Bob Marley and The Wailers
Bob Marley and the Wailers were a Jamaican reggae band that started in 1963 and was an integral force in 1970s reggae.
Bob Marley was discovered by record producer Leslie Kong, who helped him release his first single “Judge Not,” in 1962. Marley didn’t initially see success as a solo artist, leading to the formation of The Wailers.
Bob Marley and the Wailers formed in 1963 when Marley and his friends were teenagers. The Wailers included Neville “Bunny” O’Riley Livingston, Peter McIntosh, Junior Braithwaite, Beverly Kelso, and Cherry Smith.
The band got their big break in 1972 after landing a contract with Island Records. The band’s first single, “Simmer Down,” went to the top of the Jamaican charts in January 1974. While the group became popular in Jamaica, they had trouble financially and Braithewaite, Kelso, and Smith eventually left the band.
After some time apart, Bob Marley eventually reunited with Livingston and McIntosh and reformed the Wailers in Jamaica, after he’d moved to the United States for a period. Around the time of their reunion, Marley was getting more into the Rastafarian movement.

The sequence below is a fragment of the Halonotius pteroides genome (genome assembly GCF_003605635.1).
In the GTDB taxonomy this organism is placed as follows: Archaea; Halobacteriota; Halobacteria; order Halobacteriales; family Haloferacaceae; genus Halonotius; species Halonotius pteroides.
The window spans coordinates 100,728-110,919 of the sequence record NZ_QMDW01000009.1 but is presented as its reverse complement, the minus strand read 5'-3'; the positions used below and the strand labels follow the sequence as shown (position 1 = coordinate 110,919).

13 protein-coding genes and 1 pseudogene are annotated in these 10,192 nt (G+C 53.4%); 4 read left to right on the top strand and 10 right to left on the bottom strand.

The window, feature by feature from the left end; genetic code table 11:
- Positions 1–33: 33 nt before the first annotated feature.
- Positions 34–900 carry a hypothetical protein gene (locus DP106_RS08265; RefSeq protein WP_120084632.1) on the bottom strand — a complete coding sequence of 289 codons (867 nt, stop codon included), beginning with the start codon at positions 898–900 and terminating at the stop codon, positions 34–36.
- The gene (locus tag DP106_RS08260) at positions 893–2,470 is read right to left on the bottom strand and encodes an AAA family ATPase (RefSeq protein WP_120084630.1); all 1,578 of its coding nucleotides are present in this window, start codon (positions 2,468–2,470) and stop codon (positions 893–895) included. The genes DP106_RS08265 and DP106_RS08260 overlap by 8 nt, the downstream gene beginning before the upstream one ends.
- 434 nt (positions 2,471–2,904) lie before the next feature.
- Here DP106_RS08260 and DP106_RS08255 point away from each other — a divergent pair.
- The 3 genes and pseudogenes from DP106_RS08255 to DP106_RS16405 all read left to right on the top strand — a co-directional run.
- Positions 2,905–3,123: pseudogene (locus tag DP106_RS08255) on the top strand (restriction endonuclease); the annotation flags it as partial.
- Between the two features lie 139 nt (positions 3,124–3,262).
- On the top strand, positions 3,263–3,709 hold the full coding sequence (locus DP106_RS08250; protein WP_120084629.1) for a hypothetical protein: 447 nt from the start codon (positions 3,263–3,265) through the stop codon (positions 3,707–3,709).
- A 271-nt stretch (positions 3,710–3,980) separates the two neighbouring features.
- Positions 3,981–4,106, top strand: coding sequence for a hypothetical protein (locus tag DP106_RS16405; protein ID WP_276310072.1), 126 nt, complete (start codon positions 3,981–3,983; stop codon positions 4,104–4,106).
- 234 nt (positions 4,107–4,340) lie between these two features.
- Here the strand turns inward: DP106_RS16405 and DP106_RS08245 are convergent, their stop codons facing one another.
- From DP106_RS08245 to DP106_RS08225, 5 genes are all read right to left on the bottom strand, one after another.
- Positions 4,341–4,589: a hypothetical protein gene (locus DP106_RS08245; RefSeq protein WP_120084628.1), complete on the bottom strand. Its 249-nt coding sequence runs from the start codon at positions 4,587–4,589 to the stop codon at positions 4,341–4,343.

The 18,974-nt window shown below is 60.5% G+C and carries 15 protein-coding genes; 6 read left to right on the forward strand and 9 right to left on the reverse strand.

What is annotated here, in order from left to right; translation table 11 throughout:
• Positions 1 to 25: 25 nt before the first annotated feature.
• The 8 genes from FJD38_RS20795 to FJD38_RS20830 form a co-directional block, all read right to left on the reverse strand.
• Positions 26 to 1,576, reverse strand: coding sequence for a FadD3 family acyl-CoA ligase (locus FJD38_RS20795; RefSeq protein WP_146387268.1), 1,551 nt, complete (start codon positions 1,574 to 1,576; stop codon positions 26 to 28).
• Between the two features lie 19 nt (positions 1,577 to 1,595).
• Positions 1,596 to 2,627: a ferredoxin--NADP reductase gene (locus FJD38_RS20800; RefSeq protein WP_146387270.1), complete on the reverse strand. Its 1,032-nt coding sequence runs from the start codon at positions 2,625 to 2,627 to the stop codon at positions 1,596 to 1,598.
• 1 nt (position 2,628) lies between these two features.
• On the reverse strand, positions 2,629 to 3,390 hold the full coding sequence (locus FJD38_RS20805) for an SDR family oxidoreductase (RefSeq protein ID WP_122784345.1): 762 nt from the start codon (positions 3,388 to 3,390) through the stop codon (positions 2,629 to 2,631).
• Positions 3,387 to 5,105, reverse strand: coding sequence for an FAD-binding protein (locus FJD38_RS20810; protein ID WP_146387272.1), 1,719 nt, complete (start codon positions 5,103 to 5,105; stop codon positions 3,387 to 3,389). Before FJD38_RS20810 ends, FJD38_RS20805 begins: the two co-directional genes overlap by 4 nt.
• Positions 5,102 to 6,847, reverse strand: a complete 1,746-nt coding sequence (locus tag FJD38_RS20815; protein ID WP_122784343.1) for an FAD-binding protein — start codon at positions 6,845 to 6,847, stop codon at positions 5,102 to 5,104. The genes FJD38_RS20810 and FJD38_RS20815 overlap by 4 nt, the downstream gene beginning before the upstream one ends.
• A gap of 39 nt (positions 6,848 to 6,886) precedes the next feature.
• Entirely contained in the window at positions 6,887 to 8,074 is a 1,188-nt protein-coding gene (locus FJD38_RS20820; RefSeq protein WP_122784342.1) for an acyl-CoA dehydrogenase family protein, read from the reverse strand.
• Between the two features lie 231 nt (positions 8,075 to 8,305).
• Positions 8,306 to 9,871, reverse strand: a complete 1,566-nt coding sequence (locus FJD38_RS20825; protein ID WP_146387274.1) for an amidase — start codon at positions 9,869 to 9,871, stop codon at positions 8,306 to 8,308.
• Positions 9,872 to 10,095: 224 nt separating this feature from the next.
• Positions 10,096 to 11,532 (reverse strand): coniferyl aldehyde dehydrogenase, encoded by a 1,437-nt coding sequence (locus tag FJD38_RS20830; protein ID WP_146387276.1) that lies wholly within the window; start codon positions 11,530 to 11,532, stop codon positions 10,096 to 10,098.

In 1970, The Wailers were joined by brothers Aston “Family Man” Barrett, a bassist, and drummer Carlton “Carlie” Barrett. In the mid-1970s, ahead of the release of 1975’s Natty Dread, original band members Livingston and McIntosh left to pursue solo careers under the names Bunny Wailer and Peter Tosh, respectively.
By 1975, the band was going by the name Bob Marley and the Wailers, releasing top 40 hits with songs like “No Woman, No Cry.”
A few years later, in 1981, Marley died after a battle with cancer. The Wailers performed at his memorial service in tribute.
Today, The Wailers is a reggae band consisting of bassist Aston “Family Man” Barrett, his son, drummer Aston Barrett Jr., and his nephew, Josh David Barrett, as the lead vocalist.
Along with the Barrett family members are lead guitarist Donald Kinsey, rhythm guitarist Owen “Dreadie” Reid, guitarist Junior Jazz, keyboardist Andres Lopez, and saxophone player Glen Dacosta.
Read more about Bob Marley and the Wailers on The Wailers‘ official site.